Cite as: Carolyne Larrington and Peter Robinson (eds) 2007, ‘Anonymous Poems, Sólarljóð 78’ in Margaret Clunies Ross (ed.), Poetry on Christian Subjects. Skaldic Poetry of the Scandinavian Middle Ages 7. Turnhout: Brepols, pp. 352-3.
|Arfi, faðir einn ek ráðit hefi,
ok þeir Sólkötlu synir
| þat er ór haugi bar|
inn vitri Vígdvalinn.
Arfi, ek einn, faðir, ok þeir synir Sólkötlu, hefi ráðit hjartarhorn, þat er inn vitri Vígdvalinn bar ór haugi.
Heir, I alone, the father, and the sons of Sólkatla, have interpreted the hart’s horn which the wise Vígdvalinn carried out of the burial mound.
Mss: 166bˣ(48v), papp15ˣ(7v), 738ˣ(83v), 167b 6ˣ(4r), 214ˣ(152r), 1441ˣ(587), 10575ˣ(11r), 2797ˣ(237)
Readings:  ek: þér papp15ˣ, 1441ˣ, 10575ˣ, 2797ˣ; ráðit: so all others, ‘rad’ with smudged superscript letter 166bˣ  þeir: om. papp15ˣ, 10575ˣ  þat er: er 738ˣ, 214ˣ, sem 10575ˣ; ór: so papp15ˣ, 214ˣ, 1441ˣ, 10575ˣ, 2797ˣ, om. 166bˣ, vor 738ˣ, 167b 6ˣ; haugi: so papp15ˣ, 738ˣ, 167b 6ˣ, 214ˣ, 1441ˣ, 10575ˣ, 2797ˣ, hugi 166bˣ  vitri: om. 214ˣ; Vígdvalinn: ‘vijgdarannlinn’ 738ˣ
Editions: Skj: Anonyme digte og vers [XII], G . Sólarljóð 78: AI, 639-40, BI, 648, Skald I, 316, NN §2816; Bugge 1867, 369, Falk 1914, 50, Björn M. Ólsen 1915, 22-3, Fidjestøl 1979, 71, Njörður Njarðvík 1991, 102-5, Njörður Njarðvík 1993, 84, 148-9.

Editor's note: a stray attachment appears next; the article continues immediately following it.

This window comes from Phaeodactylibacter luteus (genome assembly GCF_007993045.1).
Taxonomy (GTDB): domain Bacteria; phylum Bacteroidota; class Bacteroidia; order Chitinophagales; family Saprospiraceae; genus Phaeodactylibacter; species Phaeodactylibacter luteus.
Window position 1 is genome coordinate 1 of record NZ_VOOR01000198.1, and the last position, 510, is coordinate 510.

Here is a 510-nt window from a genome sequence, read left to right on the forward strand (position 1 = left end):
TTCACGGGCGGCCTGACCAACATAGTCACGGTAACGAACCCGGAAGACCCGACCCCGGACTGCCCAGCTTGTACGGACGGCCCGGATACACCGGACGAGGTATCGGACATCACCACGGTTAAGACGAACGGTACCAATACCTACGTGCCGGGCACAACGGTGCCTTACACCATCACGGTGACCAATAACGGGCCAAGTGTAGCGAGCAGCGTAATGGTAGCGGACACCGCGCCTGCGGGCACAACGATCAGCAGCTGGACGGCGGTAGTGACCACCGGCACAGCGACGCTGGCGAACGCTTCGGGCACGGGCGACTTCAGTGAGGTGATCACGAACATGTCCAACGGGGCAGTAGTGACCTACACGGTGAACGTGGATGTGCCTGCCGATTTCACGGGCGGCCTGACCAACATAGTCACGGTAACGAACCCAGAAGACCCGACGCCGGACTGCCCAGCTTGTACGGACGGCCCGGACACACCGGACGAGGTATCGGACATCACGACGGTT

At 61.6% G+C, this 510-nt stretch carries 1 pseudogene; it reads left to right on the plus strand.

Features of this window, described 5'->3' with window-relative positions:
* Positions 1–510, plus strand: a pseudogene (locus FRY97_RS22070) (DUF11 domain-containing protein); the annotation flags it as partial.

Notes: [All]: This st. for the first time clarifies the discursive framework of the poem – a father addresses his son – and yet ll. 1-4 are capable of two different interpretations. Arfi (l. 1) may be either the m. noun ‘son, heir’ nom., the subject of direct address, or the m. dat. sg. of arfr ‘inheritance’, object of ráða ‘to possess, have at one’s disposal’ (which takes the dat. case). Skj B and Skald follow the latter line of interpretation, which also requires them to emend faðir to fǫður (gen. sg). Skj B construes Faders arv har jeg ene rådet over og de Solkatlas sönner ‘I alone, and Solkatla’s sons, have had the father’s inheritance at my disposal’. Hjartarhorn (l. 4), presumably in apposition to fǫður arfi (l. 1) should then also be in the dat. case, and Skald emends to hjartarhorni, though Skj B does not. The other possibility, and that adopted here, is that the father addresses his son directly and that ek einn, faðir is to be understood as ‘I alone, the father …’. Ráða (l. 2) is then to be understood as meaning ‘to interpret’ (in this sense it takes the acc. case) with hjartarhorn (l. 4) as object of ek hefi ráðit (l. 2). This sense fits better with the remainder of st. 78 and looks forward to st. 79. —  arfi ‘heir, son’: The convention of a father addressing his son is frequent in wisdom poetry, as in Hsv 1. The dead father’s heir(s) are also the audience of the poem; ‘father’ may also denote a priest and his son(s) the congregation as Njörður Njarðvík (1991, 102) notes. Under what circumstances, whether in a dream or in a vision, the father narrates the poem to his son is never made explicit, but the notion of occult wisdom being revealed to a young man by his senior male kinsmen is found in ON myth, as well as in stock motifs of fornaldarsögur. —  ráðit ‘interpreted’: 166bˣ’s ‘rad’ is followed by a smudged superscript which is likely to be a <t>, giving the same reading as the other mss. —  synir Sólkötlu ‘the sons of Sólkatla’: The woman’s name is otherwise unknown. It is etymologically transparent, from sól ‘sun’ + f. form of ketill ‘cauldron, container’. For Falk (1914a, 53), as also for Amory (1985, 12); 1990, 261-2, Sólkatla is the mulier amictae sole ‘woman clothed with the sun’ of Rev. XII.1, the Virgin Mary, the Church and the New Jerusalem at once. Her sons are the citizens of the New Jerusalem, the righteous. Björn M. Ólsen (1915, 62) contends that the sons of Sólkatla are the father’s companions in heaven, and that their mother is a virtuous dead woman; there may be some connections with Sólblinda synir ‘the sons of Sun-Blind’ in Fj 10. Brennecke 1985 comments extensively on this st.; he notes Paasche’s reference to the epithet vas gratiae ‘the vessel of grace’ for the Virgin Mary in Finnur Jónsson et al. (1916, 174) and compares a number of similar epithets in later German religious verse. The sons of Sólkatla would thus be the Apostles, since Christ designated the Apostle John as Mary’s son in John XIX.26. Njörður Njarðvík (1991, 103) more simply suggests that sólkatla may be a heiti for heaven; the sons of heaven are then the righteous. —  hjartarhorn ‘hart’s horn’: For Björn M. Ólsen (1915, 51-2) the horn is a surface on which the runes of the next st. are carved; for Bugge and Paasche (1914a, 159 and 1914b, 71) the hart’s horn is the weapon used in Christ’s (the sólar hjört ‘hart of the sun’ of st. 55) fight with the devil in serpent or dragon form, i.e. the Cross. After this he casts off his old horns and grows new ones, a token of redemption which he brings out of the grave-mound in l. 4. Falk (1914a, 51-2) cites Anon Mhkv 8/4III: Niðjungr skóf af haugi horn ‘Niðjungr shaved (sc. brought into being a new) horn from the mound’, suggesting that the horn is the horn of our salvation (cornu salutis nobis) of Luke I.69, though Amory (1985, 24 n. 42 and 1990, 262 n. 43) argues that in this st. the word horn means the corner of the haugr. Cf. also Hávm 139 where Óðinn brings up occult wisdom from below. Amory (1985, 12; 1990, 261) suggests that the runes carry the message of sin and its consequences from beyond the grave (haugr) and are to be equated with the Gospel. Brennecke’s suggestion that the reference is to Christ the unicorn has little merit. —  ór haugi ‘out of the burial mound’: The scribe of 166bˣ may have had an exemplar which omitted ór, thus causing confusion about the following word. —  Vígdvalinn ‘Vígdvalinn’: This name, though composed of elements familiar from eddic poetry, made no sense to the scribe of 738ˣ. There has been much debate as to the meaning of the name, summarised by Njörður Njarðvík (1991, 104). Brennecke (1985, 106) notes that Dvalinn can be a deer-name, as well as that of a dwarf, or meaning ‘one who delays’. Whatever the precise implications of the name, as Njörður Njarðvík (1991, 105) notes, some scholars think that the second half of the st. refers to Christ bringing salvation for mankind at his Resurrection, though Amory (1985, 12-13; 1990, 262) interprets Vígdvalinn as Peter, the first pope, communicating the teachings of Christ to the faithful as a father does to his son.